Decoding the Milky mystery#AtoZChallenge #BlogchatterA2Z

As an infant, I gave sleepless nights to Mommy and Daddy as I was always hungry, my appetite just couldn’t be satiated. The more Mommy fed me her milk, the more hungry I would get and refused to sleep. One night I cried my lungs out and turned tomato red by 5 am. A panicky Daddy and Mommy rushed me to the hospital. That’s when Mommy and Dad discovered that due to low supply of milk, my hunger pangs remained and hence the difficulty in going to sleep. I had to be put on formula milk.

I saw my Mom shed copious amounts of tears as she held me close to her bosom and I suckled from the bottle. I quite enjoyed the formula milk, I did not have to struggle much and I could have my fill. Did I love my Mommy any less? Hell no. But people all around including some near and dear ones tormented her for the sin she was committing. She was labelled a “bad mom”. For me she was always my most precious Angel. Its funny no one said a word about Dad though, I never quite got the logic to that.

I was a bit slow in picking up things as compared to my peers. While many started walking by age one, I only started walking by the time I was 1 year 2 months. People attributed my slowness to formula milk, having been deprived of my mother’s milk. I don’t get how does it matter if I started doing things late. I did them perfectly anyway, I never knew there is a race here at every stage – right from eating to farting. When will people stop judging? I wonder and I close my eyes as I can’t really find an answer to this ever eluding question.

Linking up with #BlogchatterA2Z


My theme for the challenge is

“A slice of life through Myra’s eyes” – a fictional tale of growing up and learning some vital lessons about self love, feminism, sisterhood, a working woman and the essence of being a woman in urban India.   

(Image courtesy- Similac)

66 thoughts on “Decoding the Milky mystery#AtoZChallenge #BlogchatterA2Z

  1. Well, Akshata, people will never stop judging, and you have no control over people. The only thing that you have absolute control is upon yourself.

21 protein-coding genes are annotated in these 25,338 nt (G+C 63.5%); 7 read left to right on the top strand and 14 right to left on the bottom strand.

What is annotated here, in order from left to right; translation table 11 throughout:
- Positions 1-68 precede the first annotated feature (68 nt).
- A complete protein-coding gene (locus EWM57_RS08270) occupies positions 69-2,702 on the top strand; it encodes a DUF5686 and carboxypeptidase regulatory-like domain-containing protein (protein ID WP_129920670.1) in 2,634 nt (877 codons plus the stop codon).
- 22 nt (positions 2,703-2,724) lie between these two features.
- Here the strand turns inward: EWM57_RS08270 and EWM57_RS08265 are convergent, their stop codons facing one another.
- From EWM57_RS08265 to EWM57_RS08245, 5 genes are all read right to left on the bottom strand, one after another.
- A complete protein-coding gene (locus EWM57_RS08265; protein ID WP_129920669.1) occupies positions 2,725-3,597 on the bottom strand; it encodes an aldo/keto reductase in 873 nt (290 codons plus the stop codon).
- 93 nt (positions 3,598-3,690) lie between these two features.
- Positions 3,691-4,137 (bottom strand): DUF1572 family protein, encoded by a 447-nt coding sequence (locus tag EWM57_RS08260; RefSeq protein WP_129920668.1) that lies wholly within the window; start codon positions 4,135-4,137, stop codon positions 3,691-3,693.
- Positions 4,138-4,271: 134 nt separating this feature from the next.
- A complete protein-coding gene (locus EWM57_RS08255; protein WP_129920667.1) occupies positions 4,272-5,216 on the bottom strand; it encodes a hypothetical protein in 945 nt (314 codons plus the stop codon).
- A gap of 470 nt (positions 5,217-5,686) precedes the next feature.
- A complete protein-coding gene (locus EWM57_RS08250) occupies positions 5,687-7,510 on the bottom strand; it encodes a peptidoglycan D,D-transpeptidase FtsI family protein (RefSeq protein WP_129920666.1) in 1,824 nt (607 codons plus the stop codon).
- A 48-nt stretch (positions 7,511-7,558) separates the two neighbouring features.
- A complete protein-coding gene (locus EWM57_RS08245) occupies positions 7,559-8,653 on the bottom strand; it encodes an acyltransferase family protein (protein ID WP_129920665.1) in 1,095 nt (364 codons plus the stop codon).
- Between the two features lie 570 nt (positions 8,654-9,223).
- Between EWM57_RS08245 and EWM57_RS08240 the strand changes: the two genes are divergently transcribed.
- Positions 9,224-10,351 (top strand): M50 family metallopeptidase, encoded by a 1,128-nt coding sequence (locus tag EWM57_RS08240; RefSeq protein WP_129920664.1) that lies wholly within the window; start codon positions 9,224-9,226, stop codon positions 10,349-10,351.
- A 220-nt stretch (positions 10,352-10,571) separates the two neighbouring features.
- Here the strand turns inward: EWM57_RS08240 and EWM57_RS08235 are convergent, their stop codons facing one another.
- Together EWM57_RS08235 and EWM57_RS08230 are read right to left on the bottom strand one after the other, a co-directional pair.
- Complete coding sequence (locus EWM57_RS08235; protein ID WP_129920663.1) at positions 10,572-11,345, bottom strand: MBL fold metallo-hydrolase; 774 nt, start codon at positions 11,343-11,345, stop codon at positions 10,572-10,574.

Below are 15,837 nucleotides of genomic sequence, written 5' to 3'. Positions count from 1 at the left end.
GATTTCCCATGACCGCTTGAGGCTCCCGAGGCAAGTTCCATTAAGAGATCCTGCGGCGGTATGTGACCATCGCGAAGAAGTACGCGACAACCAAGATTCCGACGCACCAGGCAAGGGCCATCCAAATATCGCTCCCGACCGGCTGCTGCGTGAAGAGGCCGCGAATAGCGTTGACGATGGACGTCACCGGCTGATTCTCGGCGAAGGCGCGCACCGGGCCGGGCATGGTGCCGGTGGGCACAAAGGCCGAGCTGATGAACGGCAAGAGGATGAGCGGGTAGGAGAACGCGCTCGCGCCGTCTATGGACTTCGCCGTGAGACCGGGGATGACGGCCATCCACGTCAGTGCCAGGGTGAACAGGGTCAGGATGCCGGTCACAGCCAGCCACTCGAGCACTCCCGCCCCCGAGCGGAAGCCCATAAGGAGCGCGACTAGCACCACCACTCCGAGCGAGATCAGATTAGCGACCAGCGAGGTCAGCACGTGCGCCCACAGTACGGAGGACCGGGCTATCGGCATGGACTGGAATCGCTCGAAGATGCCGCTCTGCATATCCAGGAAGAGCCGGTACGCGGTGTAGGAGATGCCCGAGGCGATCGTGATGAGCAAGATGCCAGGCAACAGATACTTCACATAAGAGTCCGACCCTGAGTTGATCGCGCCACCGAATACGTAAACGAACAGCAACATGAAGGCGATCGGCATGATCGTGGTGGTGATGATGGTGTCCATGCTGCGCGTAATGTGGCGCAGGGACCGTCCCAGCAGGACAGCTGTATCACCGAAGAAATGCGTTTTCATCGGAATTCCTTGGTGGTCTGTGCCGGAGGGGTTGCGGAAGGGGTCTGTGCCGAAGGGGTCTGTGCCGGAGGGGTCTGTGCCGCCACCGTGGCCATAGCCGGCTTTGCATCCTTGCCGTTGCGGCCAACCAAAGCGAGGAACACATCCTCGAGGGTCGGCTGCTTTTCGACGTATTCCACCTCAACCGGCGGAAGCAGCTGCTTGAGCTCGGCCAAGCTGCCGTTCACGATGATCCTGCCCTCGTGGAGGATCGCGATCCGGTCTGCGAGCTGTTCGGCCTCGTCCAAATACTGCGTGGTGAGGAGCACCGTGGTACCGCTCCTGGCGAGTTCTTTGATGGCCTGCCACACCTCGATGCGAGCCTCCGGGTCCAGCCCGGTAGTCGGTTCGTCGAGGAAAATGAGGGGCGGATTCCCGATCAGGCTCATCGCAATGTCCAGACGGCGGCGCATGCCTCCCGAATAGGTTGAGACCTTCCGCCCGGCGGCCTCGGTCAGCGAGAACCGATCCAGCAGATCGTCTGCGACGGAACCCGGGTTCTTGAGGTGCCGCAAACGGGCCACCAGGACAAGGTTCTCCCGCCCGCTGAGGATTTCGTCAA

This is where I differ from other feminists. They want to change the society to alleviate their miserable conditions. My understanding is that I cannot change my circumstances but myself only. I believe in one feminine trait strongly that many females don’t believe in these days and that is ACCEPTANCE.

    I know that someone can scold me, abuse me, beat me, and even kill me, but one thing that cannot be taken from me is my freedom to be happy and blissful. Freedom lies in fearlessness. I believe in fearless style of positive living.

    Liked by 1 person

    1. This is a valid point only in case of things beyond our control Ravish. But accepting them and making peace is not always the solution. If feminists wouldn’t have fought for equal rights of women at work, merely accepting it as something beyond our control, perhaps women like me would be sitting at home and come this far.

      Liked by 1 person

      1. You are right, Akshata, that if women would not have launched the feminist movement, women would not be working like this. And, I’m not saying that they should have accepted their condition and should have been sitting at home. I’m not dictating choices on them. I’m just saying that every choice has its consequences and you have to accept the consequences whole-heartedly if you want to be happy. Acceptance is the key to happiness.

        Anand Bakshi famously said, “Kuchh to log kahenge logon ka kaam hai kehna.” Some moms choose to work and some choose to stay at home. And, no choice is better than the other in any way. Both have pros and cons. Working mom as well as SAHM both are facing comments and judgments because of their choices.

        You have the freedom to put your arguments but what people will make out it is not in your control. You have to accept their judgments. Some will agree and some won’t. Many people agreed with Jesus and its example is the existence of Christianity, but many also disagreed and the disagreement was to the extent that he was crucified.

        So, if you’re fighting for a cause or whatever you’re doing it doesn’t matter, be prepared for the consequences, like judgments, abuses, threats, or even death.

        Liked by 1 person

    1. True Sudha it’s important though that we train our mind to make a conscious attempt at trying to not judge and pass this on to our kids in the hope that the future generation leads a less judged life


  2. That’s a lovely sentiment Akshata. The only solution I guess is to take a pause at times, and if possible, take time-out from the race. People will judge you at first, as you rightly said, but then,if enough of us take a stand, it is they who’ll feel like fools 🙂

    Liked by 1 person

  3. Oh, the judgement is exhausting. It begins from the time the baby is born and people leave no stones unturned in pushing the mother towards a guilt trip while as you mentioned the father is always out of the picture. Great one Akshata.

    Liked by 1 person